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Literary Humiliation – First Teenage Book Crushes

The Awl has a fantastic piece today on the horrifyingly humiliating first book choices of over 30 successful and established writers of today.

Some of the titles/authors that made the cringeworthy list:

Ayn Rand
Anne Rice
V.C. Andrews

The book based on the movie (yes, you read that right) “Tombstone”
Jack Kerouac (most often named)

The list made me feel much better about my own predilection for pap and crap in my formative years (though I read plenty of good stuff, too, don’t get me wrong). I was delighted to see that New Yorker writer Ariel Levy used to love Sweet Valley High – I had an insatiable appetite for those books and used to scour secondhand shops for ones I hadn’t read, and spend my allowance on them. I was a huge proponent of The Babysitters’ Club, as well, and later, could not get enough Dean Koontz to sate me. How embarrassing.

What were some of your embarrassing early literary preferences? Go on, be brave – leave a comment.

via BoingBoing

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Beth Carswell

About Beth Carswell

I've been reading, selling, researching, loving and writing about books with AbeBooks since 2000.

3 Responses to “Literary Humiliation – First Teenage Book Crushes”

  1. Oh boy- have to confess, the old school Harlequin Romances, the ones set in Africa or England, the ones where somehow the two main characters end up married for convenience sake and then fall in love. Oh, and Barbara Cartland’s regency romances…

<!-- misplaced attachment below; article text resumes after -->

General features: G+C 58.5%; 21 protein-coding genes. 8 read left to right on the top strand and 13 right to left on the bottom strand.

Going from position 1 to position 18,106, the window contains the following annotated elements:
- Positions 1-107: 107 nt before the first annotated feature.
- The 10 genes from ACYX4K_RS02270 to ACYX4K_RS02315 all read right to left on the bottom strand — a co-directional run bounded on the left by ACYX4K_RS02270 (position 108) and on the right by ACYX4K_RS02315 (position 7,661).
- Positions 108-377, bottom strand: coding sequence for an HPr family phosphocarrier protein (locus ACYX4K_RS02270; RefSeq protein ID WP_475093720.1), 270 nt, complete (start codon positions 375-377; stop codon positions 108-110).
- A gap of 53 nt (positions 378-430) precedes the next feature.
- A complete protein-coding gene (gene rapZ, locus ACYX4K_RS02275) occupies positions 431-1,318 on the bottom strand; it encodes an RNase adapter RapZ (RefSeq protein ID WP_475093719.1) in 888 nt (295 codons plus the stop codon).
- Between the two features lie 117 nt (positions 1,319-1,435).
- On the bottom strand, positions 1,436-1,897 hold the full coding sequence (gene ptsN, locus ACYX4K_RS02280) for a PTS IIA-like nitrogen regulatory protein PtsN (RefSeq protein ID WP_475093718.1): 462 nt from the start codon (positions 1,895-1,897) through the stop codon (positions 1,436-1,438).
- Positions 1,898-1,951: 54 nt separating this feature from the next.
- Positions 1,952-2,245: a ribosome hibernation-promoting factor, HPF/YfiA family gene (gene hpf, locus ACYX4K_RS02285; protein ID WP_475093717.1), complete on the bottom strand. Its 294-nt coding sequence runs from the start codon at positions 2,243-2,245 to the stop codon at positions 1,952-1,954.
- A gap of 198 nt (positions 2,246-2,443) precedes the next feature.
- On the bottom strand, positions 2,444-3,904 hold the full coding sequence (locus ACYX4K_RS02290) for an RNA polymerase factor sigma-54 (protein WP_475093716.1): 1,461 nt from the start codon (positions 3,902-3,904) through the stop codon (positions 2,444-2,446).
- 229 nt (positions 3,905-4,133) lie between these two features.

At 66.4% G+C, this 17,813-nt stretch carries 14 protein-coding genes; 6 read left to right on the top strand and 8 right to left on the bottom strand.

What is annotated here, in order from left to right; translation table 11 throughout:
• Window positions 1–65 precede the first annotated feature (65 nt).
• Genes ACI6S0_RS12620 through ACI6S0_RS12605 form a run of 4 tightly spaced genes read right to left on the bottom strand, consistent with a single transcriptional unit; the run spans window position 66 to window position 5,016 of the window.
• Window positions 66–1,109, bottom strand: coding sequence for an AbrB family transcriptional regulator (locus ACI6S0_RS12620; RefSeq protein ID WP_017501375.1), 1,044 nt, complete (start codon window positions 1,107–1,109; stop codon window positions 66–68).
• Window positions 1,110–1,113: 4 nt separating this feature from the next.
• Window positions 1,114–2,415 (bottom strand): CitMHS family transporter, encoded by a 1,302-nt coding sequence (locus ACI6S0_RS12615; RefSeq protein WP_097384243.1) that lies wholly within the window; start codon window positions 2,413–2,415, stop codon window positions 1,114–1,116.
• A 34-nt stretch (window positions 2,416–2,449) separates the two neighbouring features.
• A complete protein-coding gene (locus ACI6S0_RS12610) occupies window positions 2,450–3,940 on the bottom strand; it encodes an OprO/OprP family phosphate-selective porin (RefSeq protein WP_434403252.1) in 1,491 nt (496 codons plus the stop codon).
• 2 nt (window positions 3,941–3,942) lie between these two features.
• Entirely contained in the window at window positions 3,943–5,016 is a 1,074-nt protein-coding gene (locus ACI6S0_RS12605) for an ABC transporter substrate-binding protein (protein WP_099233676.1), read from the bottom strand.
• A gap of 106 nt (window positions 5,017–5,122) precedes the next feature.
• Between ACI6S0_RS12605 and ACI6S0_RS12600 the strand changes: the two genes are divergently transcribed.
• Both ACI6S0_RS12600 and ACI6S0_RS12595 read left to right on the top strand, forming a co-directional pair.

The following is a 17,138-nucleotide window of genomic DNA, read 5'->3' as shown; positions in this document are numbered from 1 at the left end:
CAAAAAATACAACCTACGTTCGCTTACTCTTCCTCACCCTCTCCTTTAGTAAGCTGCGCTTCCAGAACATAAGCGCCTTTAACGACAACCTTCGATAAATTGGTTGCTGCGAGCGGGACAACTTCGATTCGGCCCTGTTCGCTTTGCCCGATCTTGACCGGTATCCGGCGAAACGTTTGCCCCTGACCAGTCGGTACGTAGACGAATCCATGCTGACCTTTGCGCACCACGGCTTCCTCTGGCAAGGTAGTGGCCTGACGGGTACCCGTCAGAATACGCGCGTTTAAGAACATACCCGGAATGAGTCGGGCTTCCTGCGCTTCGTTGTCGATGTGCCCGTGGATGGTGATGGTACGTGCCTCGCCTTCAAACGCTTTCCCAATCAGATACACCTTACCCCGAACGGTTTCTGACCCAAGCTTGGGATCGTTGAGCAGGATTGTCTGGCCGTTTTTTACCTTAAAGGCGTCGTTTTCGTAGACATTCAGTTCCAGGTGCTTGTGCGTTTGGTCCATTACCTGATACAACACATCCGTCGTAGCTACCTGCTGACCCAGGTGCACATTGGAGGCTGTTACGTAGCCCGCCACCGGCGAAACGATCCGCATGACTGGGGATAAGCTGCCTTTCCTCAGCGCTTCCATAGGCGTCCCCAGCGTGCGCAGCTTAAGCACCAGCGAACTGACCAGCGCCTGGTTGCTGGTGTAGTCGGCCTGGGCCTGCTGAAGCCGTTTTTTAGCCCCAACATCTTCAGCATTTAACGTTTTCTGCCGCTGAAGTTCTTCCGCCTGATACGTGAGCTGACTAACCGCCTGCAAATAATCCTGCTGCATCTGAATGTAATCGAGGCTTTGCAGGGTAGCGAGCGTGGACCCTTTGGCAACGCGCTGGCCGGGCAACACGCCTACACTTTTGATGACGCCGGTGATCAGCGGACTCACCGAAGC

2. Aging Lit Major April 10, 2012 at 9:05 am

    Okay. In 7th grade, my English teacher rolled in a cart of books and said, it’s time to read adult books. So I read Willa Cather, Dickens and never really looked back at YA lit. In my free time, I also consumed Agatha Christie. Then, one day in 9th grade, a friend introduced me to The Moonspinners by Mary Stewart. Romance! Adventure! I went on a tear through Stewart’s romance thrillers. Then I tried Helen McInness, Phyllis Whitney and Victoria Holt. But they began to pale beside The Moonspinners and Jane Austen. Austen really ruined me for pop lit. But there is still a soft spot in my heart for The Moonspinners. I revisit it every five years or so. It is nationalistic, no one wears frocks anymore, and in the end the very independent heroine sort of defers to the guy, but I still find what sparked my imagination.

  3. Beth Carswell

    ooh, yes. A weakness for romances is very embarrassing indeed. But my early fondness for terribly-written horror novels makes me cringe even more, I think.